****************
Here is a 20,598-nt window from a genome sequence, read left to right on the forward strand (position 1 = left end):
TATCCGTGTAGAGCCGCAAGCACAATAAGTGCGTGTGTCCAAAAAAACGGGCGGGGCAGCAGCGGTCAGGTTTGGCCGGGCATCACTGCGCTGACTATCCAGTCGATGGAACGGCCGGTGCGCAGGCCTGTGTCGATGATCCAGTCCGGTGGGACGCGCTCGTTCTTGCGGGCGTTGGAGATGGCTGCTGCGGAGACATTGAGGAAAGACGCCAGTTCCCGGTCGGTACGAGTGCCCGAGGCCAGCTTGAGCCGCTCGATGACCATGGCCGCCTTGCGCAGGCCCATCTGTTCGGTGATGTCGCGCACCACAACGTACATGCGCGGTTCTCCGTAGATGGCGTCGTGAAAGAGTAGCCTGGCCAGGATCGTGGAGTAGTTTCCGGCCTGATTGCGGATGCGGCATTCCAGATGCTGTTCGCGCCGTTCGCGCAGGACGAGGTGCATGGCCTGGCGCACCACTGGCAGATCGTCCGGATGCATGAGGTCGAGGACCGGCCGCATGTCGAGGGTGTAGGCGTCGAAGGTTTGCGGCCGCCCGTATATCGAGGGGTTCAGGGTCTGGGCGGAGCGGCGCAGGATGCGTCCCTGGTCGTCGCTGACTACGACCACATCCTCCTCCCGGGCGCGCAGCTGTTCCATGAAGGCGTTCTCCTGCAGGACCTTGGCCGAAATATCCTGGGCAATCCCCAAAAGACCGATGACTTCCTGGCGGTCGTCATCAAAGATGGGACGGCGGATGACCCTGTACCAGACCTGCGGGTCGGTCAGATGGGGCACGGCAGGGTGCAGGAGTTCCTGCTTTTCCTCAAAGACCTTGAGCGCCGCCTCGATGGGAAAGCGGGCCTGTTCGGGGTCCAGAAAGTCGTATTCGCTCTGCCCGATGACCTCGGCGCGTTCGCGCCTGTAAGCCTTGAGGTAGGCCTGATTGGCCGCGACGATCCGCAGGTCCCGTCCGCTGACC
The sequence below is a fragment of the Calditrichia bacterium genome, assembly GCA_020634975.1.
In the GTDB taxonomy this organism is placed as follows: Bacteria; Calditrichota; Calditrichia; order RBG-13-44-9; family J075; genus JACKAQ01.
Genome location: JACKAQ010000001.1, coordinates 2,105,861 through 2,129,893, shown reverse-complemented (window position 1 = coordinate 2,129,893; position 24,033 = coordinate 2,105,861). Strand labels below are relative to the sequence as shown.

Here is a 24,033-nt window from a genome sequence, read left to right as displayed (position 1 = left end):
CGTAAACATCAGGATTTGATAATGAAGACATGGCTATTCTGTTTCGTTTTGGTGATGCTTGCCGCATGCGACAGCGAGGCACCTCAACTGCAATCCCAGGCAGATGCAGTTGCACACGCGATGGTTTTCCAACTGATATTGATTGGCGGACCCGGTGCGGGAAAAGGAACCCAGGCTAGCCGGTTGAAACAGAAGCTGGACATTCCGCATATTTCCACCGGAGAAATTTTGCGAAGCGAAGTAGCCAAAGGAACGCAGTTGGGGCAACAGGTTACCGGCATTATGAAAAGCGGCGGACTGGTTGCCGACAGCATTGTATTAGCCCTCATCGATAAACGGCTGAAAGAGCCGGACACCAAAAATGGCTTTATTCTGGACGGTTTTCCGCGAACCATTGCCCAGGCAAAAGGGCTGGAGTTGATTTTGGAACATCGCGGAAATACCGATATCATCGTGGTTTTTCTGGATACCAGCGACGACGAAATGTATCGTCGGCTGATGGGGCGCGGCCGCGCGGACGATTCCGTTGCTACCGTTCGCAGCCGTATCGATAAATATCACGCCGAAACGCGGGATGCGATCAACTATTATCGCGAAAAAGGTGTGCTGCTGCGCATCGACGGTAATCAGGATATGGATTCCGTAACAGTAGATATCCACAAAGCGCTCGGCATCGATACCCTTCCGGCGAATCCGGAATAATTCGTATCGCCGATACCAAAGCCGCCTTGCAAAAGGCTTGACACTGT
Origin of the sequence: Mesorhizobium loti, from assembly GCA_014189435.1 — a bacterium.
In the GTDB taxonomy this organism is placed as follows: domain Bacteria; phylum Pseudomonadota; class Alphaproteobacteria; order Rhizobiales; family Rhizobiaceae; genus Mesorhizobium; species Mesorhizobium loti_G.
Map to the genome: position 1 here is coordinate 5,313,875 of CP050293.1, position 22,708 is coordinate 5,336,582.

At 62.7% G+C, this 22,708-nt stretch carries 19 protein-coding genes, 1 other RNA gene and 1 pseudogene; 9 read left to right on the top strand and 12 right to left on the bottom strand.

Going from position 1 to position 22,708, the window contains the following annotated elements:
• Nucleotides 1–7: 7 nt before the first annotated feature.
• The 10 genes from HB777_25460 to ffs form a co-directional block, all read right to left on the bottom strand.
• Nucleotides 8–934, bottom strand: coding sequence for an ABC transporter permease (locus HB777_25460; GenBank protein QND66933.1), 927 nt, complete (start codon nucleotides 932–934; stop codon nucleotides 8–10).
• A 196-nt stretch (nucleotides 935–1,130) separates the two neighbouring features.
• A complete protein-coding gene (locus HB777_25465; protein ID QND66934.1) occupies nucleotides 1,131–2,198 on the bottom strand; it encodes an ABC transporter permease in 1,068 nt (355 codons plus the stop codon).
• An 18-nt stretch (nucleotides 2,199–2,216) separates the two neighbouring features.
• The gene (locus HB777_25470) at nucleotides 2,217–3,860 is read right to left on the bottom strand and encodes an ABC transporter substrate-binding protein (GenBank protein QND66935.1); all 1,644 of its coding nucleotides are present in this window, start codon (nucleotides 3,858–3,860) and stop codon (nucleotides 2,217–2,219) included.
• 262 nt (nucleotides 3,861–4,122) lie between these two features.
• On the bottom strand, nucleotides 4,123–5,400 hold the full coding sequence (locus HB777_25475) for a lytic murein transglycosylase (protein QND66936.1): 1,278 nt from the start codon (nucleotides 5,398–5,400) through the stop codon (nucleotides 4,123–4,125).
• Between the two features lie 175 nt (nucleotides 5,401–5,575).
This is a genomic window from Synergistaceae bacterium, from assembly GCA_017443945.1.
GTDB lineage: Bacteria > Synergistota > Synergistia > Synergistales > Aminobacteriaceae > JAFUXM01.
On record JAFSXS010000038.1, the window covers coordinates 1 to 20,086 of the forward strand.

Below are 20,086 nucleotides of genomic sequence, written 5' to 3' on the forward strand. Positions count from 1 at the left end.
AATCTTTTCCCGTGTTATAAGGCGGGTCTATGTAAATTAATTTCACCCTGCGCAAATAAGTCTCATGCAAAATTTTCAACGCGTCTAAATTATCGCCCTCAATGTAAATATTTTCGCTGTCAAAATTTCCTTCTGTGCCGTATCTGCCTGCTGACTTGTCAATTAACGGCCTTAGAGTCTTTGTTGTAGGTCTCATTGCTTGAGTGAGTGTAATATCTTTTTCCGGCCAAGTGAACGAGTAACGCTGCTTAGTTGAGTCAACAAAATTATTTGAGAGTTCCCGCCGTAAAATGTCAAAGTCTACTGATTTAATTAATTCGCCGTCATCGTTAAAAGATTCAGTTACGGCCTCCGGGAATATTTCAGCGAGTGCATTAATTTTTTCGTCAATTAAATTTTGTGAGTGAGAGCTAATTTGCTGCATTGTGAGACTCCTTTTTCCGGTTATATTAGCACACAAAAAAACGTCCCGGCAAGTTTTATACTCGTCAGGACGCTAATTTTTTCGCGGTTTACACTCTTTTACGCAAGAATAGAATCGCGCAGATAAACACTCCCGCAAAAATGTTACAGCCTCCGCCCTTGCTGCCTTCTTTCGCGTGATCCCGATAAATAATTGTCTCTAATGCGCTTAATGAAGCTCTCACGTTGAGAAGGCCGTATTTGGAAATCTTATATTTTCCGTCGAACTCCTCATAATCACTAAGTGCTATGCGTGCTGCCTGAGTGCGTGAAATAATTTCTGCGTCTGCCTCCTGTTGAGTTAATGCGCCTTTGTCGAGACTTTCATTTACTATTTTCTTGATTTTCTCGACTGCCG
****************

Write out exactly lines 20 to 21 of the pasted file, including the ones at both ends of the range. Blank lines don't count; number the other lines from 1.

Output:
• 262 nt (nucleotides 3,861–4,122) lie between these two features.
• On the bottom strand, nucleotides 4,123–5,400 hold the full coding sequence (locus HB777_25475) for a lytic murein transglycosylase (protein QND66936.1): 1,278 nt from the start codon (nucleotides 5,398–5,400) through the stop codon (nucleotides 4,123–4,125).